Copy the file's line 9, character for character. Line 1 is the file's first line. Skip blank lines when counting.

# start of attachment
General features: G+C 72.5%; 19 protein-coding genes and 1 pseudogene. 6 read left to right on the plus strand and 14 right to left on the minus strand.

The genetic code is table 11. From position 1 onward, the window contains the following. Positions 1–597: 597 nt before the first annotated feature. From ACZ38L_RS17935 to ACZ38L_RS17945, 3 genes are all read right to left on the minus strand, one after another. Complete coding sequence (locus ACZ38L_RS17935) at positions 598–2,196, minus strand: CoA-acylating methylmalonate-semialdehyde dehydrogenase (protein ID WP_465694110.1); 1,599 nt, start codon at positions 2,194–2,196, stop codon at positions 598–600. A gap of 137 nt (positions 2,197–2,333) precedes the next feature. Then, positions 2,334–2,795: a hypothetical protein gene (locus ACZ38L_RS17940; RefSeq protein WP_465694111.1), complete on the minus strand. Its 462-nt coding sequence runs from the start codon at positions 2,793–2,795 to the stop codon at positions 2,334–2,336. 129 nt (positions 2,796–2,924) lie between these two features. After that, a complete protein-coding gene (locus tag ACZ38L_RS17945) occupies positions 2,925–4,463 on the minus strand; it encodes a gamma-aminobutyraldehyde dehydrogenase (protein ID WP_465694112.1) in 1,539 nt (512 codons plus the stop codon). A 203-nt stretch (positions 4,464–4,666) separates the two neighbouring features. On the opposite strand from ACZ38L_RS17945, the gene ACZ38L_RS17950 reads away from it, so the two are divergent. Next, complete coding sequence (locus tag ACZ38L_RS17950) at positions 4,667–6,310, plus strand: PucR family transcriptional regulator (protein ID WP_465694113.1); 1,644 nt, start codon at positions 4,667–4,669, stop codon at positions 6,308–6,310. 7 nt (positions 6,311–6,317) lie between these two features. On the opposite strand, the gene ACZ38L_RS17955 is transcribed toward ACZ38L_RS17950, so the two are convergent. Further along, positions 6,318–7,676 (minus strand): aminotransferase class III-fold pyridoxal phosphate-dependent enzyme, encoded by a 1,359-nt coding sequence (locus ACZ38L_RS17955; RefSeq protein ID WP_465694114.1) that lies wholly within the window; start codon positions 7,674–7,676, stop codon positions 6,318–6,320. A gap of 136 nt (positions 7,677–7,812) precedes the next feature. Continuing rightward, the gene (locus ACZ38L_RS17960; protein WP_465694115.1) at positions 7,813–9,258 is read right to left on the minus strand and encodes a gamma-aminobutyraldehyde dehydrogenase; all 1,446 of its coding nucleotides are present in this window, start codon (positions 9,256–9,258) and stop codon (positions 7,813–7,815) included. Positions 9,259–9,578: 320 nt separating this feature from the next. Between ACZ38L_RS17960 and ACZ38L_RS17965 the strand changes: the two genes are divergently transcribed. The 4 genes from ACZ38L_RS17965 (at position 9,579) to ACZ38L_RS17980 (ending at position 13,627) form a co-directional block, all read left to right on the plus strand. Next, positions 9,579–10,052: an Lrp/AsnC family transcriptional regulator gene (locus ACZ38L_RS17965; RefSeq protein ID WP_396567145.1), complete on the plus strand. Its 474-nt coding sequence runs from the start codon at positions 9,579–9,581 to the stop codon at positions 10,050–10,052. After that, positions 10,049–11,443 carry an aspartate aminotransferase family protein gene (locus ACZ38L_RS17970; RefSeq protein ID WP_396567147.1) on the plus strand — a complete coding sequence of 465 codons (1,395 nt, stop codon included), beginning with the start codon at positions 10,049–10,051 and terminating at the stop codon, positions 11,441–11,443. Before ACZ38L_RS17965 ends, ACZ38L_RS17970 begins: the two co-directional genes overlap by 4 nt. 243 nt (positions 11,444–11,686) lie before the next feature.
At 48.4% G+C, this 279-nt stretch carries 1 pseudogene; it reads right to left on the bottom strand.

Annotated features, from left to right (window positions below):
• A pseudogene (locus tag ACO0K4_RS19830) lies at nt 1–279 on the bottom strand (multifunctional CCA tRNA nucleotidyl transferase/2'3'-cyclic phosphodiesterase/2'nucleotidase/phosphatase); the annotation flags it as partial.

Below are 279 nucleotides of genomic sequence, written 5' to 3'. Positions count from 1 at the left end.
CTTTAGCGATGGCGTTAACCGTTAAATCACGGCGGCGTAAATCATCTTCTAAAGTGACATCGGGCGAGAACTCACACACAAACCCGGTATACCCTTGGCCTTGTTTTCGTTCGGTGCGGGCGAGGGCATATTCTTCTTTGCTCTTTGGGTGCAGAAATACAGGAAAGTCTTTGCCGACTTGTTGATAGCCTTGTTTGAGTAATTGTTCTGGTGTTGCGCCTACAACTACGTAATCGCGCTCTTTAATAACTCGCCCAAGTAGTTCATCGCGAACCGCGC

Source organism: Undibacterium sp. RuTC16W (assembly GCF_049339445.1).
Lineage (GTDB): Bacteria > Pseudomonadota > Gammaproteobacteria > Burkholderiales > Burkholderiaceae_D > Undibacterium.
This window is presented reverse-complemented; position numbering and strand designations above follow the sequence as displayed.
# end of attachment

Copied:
Lineage (GTDB): Bacteria > Pseudomonadota > Gammaproteobacteria > Burkholderiales > Burkholderiaceae_D > Undibacterium.